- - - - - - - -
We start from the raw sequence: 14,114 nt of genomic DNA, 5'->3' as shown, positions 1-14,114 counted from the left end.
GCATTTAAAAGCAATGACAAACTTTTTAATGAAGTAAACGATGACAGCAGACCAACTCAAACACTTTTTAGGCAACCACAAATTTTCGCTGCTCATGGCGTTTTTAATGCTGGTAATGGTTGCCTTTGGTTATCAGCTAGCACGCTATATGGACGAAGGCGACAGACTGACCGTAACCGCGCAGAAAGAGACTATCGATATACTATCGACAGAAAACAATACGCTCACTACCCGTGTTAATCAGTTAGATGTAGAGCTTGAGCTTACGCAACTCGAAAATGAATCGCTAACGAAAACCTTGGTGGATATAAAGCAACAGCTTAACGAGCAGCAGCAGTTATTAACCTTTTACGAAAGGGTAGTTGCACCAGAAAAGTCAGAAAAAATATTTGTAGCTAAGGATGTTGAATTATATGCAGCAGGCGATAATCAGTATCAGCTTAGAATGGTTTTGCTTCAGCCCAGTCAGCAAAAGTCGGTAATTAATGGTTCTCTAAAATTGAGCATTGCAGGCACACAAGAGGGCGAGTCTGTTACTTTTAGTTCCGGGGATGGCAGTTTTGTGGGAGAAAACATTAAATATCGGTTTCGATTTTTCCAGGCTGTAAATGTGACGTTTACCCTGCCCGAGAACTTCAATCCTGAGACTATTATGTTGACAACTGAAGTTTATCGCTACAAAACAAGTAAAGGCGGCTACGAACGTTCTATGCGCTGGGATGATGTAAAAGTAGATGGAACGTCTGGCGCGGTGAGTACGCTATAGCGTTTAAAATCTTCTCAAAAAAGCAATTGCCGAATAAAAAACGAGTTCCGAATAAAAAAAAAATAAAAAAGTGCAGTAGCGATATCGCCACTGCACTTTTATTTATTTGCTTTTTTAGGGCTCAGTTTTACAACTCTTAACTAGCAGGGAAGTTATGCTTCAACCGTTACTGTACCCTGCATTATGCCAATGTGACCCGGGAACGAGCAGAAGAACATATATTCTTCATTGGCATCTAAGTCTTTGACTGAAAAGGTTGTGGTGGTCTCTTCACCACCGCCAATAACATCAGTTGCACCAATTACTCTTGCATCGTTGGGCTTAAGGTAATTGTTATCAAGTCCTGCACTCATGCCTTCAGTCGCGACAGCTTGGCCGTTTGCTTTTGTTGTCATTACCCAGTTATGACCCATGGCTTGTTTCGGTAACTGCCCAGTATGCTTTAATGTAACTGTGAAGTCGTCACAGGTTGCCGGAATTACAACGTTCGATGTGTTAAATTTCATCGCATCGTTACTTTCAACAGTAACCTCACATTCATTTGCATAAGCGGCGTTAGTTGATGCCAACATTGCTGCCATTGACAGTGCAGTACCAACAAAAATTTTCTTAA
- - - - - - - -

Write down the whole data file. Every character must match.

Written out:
We start from the raw sequence: 14,114 nt of genomic DNA, 5'->3' as shown, positions 1-14,114 counted from the left end.
GCATTTAAAAGCAATGACAAACTTTTTAATGAAGTAAACGATGACAGCAGACCAACTCAAACACTTTTTAGGCAACCACAAATTTTCGCTGCTCATGGCGTTTTTAATGCTGGTAATGGTTGCCTTTGGTTATCAGCTAGCACGCTATATGGACGAAGGCGACAGACTGACCGTAACCGCGCAGAAAGAGACTATCGATATACTATCGACAGAAAACAATACGCTCACTACCCGTGTTAATCAGTTAGATGTAGAGCTTGAGCTTACGCAACTCGAAAATGAATCGCTAACGAAAACCTTGGTGGATATAAAGCAACAGCTTAACGAGCAGCAGCAGTTATTAACCTTTTACGAAAGGGTAGTTGCACCAGAAAAGTCAGAAAAAATATTTGTAGCTAAGGATGTTGAATTATATGCAGCAGGCGATAATCAGTATCAGCTTAGAATGGTTTTGCTTCAGCCCAGTCAGCAAAAGTCGGTAATTAATGGTTCTCTAAAATTGAGCATTGCAGGCACACAAGAGGGCGAGTCTGTTACTTTTAGTTCCGGGGATGGCAGTTTTGTGGGAGAAAACATTAAATATCGGTTTCGATTTTTCCAGGCTGTAAATGTGACGTTTACCCTGCCCGAGAACTTCAATCCTGAGACTATTATGTTGACAACTGAAGTTTATCGCTACAAAACAAGTAAAGGCGGCTACGAACGTTCTATGCGCTGGGATGATGTAAAAGTAGATGGAACGTCTGGCGCGGTGAGTACGCTATAGCGTTTAAAATCTTCTCAAAAAAGCAATTGCCGAATAAAAAACGAGTTCCGAATAAAAAAAAAATAAAAAAGTGCAGTAGCGATATCGCCACTGCACTTTTATTTATTTGCTTTTTTAGGGCTCAGTTTTACAACTCTTAACTAGCAGGGAAGTTATGCTTCAACCGTTACTGTACCCTGCATTATGCCAATGTGACCCGGGAACGAGCAGAAGAACATATATTCTTCATTGGCATCTAAGTCTTTGACTGAAAAGGTTGTGGTGGTCTCTTCACCACCGCCAATAACATCAGTTGCACCAATTACTCTTGCATCGTTGGGCTTAAGGTAATTGTTATCAAGTCCTGCACTCATGCCTTCAGTCGCGACAGCTTGGCCGTTTGCTTTTGTTGTCATTACCCAGTTATGACCCATGGCTTGTTTCGGTAACTGCCCAGTATGCTTTAATGTAACTGTGAAGTCGTCACAGGTTGCCGGAATTACAACGTTCGATGTGTTAAATTTCATCGCATCGTTACTTTCAACAGTAACCTCACATTCATTTGCATAAGCGGCGTTAGTTGATGCCAACATTGCTGCCATTGACAGTGCAGTACCAACAAAAATTTTCTTAA